This story is about shamelessness.
Once upon a time there was a little girl (that would be me) who grew up without MTV, pop culture or having any idea of what was cool and what wasn’t. I liked fairies and Tolkien and I was intensely keen on cats. My parents were practically hermits, and we lived in a land without Cosmo or cable TV.
For the first 12 years of my life or so, I had never even considered being worried about my looks or weight—it had simply never crossed my mind as important, and as I entered high school, a lot of the usual teenage angst passed me by.
When I grew up, people would compliment me on my amaze-balls taste in cowboy boots, and I’d say: “Thanks! Aren’t they the best?”
When friends complimented me on my ninja eye-makeup skills, I’d flutter my eyes and reply: “Thanks! Don’t I just look gorgeous today!”
When my pals told me I had amazing legs, I’d say: “Thank you! I love my legs!”
However, I noticed that other people don’t handle compliments like I do. Not at all.
Their game is “Deflect and Downplay.” For example:
“This old thing? Oh no, I picked it up in a charity shop, it’s trash really.”
“Gosh, no, I haven’t washed my hair in two days—it looks like a birds nest!”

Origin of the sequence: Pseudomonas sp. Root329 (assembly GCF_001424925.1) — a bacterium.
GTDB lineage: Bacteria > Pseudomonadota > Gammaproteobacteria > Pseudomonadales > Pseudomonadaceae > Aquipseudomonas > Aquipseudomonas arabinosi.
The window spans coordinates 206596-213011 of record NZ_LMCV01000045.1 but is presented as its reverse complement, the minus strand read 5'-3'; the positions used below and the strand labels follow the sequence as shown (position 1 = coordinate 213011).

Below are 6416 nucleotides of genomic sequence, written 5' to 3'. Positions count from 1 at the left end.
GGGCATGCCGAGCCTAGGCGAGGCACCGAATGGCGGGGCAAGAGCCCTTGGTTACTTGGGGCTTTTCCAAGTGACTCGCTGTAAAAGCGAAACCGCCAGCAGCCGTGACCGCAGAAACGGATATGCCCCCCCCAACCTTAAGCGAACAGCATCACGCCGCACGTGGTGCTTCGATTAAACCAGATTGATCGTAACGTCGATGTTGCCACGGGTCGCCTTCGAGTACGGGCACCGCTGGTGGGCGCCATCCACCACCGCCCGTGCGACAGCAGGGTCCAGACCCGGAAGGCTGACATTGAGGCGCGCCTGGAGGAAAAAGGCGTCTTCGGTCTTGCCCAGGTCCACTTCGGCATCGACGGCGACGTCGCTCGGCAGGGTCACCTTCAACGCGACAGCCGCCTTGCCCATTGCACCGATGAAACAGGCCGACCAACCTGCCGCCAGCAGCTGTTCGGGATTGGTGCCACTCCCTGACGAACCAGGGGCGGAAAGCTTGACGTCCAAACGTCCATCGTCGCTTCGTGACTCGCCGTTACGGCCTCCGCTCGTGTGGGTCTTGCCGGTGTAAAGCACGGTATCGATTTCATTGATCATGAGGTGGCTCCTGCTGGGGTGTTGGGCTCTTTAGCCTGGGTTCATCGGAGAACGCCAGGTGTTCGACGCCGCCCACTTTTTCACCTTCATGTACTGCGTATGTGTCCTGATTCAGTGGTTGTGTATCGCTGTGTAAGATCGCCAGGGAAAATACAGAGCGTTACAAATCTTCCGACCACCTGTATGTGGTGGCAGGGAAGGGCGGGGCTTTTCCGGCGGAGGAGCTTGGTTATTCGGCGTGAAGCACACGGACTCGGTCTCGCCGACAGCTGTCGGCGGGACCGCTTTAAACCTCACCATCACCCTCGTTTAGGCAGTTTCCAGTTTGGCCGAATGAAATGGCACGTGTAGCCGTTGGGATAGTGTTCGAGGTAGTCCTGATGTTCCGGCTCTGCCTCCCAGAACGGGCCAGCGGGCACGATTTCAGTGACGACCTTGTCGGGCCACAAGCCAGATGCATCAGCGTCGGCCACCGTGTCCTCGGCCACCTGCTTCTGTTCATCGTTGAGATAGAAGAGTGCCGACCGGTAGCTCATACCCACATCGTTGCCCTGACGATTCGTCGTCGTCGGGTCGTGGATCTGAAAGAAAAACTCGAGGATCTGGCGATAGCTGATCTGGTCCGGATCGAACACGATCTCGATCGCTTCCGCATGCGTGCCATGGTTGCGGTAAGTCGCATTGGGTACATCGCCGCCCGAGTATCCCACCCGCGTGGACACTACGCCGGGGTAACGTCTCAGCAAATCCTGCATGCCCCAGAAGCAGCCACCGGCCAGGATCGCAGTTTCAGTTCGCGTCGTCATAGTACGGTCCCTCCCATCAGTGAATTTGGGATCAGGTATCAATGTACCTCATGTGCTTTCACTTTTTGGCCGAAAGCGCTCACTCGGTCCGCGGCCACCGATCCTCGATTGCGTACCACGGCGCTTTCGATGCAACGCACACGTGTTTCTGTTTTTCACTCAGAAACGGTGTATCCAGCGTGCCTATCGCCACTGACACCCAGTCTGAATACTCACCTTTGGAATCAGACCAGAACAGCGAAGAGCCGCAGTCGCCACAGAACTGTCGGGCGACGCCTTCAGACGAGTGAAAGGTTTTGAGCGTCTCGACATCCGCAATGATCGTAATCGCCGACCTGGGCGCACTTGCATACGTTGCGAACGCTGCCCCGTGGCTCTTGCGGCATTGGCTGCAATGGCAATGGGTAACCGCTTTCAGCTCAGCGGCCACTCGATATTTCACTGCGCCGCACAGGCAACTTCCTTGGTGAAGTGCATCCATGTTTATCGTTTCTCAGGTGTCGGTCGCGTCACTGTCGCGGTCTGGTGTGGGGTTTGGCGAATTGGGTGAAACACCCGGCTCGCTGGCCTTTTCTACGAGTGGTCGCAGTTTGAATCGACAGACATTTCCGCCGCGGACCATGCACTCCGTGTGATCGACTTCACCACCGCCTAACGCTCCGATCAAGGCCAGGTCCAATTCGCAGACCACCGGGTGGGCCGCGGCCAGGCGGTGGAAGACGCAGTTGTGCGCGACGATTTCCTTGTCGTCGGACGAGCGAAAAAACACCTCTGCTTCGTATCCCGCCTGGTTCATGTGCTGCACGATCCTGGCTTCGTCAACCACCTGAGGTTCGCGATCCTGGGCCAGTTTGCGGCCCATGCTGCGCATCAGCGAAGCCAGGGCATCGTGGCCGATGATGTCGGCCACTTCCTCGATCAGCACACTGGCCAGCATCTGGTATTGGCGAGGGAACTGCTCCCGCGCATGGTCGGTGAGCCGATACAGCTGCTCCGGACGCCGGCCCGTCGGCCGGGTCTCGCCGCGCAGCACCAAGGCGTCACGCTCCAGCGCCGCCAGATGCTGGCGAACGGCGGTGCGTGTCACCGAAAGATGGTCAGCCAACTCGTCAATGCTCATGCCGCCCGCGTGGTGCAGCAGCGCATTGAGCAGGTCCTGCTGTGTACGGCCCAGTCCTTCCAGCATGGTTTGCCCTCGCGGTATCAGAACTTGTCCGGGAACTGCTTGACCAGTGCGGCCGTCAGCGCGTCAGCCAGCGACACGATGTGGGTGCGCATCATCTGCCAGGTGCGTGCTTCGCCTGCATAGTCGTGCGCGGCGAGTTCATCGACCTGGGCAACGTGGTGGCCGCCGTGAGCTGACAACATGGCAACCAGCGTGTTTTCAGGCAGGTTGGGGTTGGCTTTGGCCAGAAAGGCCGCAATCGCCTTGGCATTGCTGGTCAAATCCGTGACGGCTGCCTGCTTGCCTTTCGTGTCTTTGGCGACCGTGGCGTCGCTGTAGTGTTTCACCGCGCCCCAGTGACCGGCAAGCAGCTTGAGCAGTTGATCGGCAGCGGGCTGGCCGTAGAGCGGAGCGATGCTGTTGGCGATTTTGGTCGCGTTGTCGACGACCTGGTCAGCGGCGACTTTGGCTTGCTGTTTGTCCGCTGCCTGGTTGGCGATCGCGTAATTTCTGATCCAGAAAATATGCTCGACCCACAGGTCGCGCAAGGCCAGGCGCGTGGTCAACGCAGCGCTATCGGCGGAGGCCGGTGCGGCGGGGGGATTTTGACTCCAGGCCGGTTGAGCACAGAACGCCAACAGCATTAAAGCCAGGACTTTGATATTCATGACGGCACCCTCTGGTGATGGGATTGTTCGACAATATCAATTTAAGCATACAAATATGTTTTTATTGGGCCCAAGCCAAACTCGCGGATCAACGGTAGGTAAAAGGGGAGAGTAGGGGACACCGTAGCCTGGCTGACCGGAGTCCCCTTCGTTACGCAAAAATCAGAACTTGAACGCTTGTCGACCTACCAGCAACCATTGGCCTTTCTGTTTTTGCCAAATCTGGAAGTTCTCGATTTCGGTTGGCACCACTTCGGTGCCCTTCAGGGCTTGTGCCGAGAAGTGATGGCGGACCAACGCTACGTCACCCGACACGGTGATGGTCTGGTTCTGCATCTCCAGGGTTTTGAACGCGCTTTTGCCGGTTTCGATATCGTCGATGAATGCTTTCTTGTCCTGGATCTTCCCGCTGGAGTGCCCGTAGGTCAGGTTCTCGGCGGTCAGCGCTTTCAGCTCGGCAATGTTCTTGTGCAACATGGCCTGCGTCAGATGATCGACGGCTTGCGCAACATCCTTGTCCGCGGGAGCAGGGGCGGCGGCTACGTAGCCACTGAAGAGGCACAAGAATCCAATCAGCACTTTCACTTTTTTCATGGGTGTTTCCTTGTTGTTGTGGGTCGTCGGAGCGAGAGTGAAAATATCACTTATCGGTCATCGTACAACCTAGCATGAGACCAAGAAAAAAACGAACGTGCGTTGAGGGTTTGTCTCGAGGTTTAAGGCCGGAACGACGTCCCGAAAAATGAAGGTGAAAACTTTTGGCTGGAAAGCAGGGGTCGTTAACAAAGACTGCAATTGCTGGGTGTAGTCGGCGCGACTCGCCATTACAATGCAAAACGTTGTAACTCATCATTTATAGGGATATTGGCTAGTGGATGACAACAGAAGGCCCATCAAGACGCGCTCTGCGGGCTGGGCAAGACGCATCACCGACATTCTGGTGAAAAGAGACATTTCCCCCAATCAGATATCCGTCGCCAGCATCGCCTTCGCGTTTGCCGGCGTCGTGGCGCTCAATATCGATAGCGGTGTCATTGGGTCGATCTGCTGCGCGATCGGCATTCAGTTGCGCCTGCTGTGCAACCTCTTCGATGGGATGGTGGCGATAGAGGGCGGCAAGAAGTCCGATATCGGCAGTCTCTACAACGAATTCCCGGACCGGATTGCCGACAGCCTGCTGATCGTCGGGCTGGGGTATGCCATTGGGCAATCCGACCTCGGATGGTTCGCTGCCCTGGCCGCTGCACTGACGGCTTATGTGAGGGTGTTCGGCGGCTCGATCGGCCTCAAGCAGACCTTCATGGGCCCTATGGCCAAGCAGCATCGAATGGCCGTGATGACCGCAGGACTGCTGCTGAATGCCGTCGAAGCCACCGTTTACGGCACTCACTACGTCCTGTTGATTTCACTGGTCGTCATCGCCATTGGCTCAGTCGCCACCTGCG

“No, don’t be silly, I look awful!”
I was the anomaly—I was the weirdo—purely because I didn’t publicly detest the way I looked. I saw that we women were not supposed to be proud of how we looked. Self-hatred is the standard! Even women who are publicly recognised as great beauties are not supposed to be happy with how they look. After all, if they’re happy with how they look, that means they’re arrogant bitches—right?
“Oh, her—yeah she’s beautiful but she totally knows it.”
Even writing this article, I feel a little awkward—as if I am confessing something deeply shameful, and people are going to think I am an ass because of it…
I like my body—the horror!
I started freaking out—thinking that perhaps people might think I was hella-arrogant for accepting compliments and agreeing with people when they said nice things about me and my style.
I didn’t want people to think I was a jerk, so I tried toning down the self-lovin’ a bit. I tried the “Deflect and Downplay” thing, but it felt weird—not only was I telling the lovely people who wanted to tell me how beautiful I was that they were wrong, but it also just felt stupid because it just wasn’t true.
My cowboy boots are amaze-balls.
My eye makeup is the shiz.
My legs are fabulous.
As a strange side effect—I found the more I deflected compliments, the smaller I felt.
I became annoyed. Why shouldn’t I approve of the way I look? Why do I have to hate myself in order to fit in? Can no one else see how stupid that is?
Some secret part of me also felt like I was colluding in an evil patriarchal plot to keep women stripped of their personal power—creating our insecurity so they could make loads of money getting us to panic-buy douchy stuff like Spanx and Wonderbras—urgh.
It felt gross.